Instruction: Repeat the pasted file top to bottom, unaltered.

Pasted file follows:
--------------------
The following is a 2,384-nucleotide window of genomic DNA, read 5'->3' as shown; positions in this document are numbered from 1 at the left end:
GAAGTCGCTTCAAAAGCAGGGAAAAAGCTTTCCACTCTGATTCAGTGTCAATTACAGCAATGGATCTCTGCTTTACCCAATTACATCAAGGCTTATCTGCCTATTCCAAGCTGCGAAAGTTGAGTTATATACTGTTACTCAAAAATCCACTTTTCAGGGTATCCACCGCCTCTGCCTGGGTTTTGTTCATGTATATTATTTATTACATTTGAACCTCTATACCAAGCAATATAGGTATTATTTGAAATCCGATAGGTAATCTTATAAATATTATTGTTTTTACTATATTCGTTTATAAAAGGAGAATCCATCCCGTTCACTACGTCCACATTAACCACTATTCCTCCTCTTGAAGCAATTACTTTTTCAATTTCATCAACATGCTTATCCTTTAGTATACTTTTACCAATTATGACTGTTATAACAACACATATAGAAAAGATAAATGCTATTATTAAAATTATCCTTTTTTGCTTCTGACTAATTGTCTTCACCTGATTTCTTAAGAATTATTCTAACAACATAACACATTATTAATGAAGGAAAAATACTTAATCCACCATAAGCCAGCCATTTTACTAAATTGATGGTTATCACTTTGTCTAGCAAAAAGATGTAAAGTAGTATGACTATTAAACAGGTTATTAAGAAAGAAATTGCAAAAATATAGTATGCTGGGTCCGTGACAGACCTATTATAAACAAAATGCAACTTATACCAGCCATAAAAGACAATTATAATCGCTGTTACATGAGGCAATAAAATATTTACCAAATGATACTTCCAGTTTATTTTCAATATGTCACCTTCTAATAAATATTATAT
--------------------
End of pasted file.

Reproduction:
The following is a 2,384-nucleotide window of genomic DNA, read 5'->3' as shown; positions in this document are numbered from 1 at the left end:
GAAGTCGCTTCAAAAGCAGGGAAAAAGCTTTCCACTCTGATTCAGTGTCAATTACAGCAATGGATCTCTGCTTTACCCAATTACATCAAGGCTTATCTGCCTATTCCAAGCTGCGAAAGTTGAGTTATATACTGTTACTCAAAAATCCACTTTTCAGGGTATCCACCGCCTCTGCCTGGGTTTTGTTCATGTATATTATTTATTACATTTGAACCTCTATACCAAGCAATATAGGTATTATTTGAAATCCGATAGGTAATCTTATAAATATTATTGTTTTTACTATATTCGTTTATAAAAGGAGAATCCATCCCGTTCACTACGTCCACATTAACCACTATTCCTCCTCTTGAAGCAATTACTTTTTCAATTTCATCAACATGCTTATCCTTTAGTATACTTTTACCAATTATGACTGTTATAACAACACATATAGAAAAGATAAATGCTATTATTAAAATTATCCTTTTTTGCTTCTGACTAATTGTCTTCACCTGATTTCTTAAGAATTATTCTAACAACATAACACATTATTAATGAAGGAAAAATACTTAATCCACCATAAGCCAGCCATTTTACTAAATTGATGGTTATCACTTTGTCTAGCAAAAAGATGTAAAGTAGTATGACTATTAAACAGGTTATTAAGAAAGAAATTGCAAAAATATAGTATGCTGGGTCCGTGACAGACCTATTATAAACAAAATGCAACTTATACCAGCCATAAAAGACAATTATAATCGCTGTTACATGAGGCAATAAAATATTTACCAAATGATACTTCCAGTTTATTTTCAATATGTCACCTTCTAATAAATATTATAT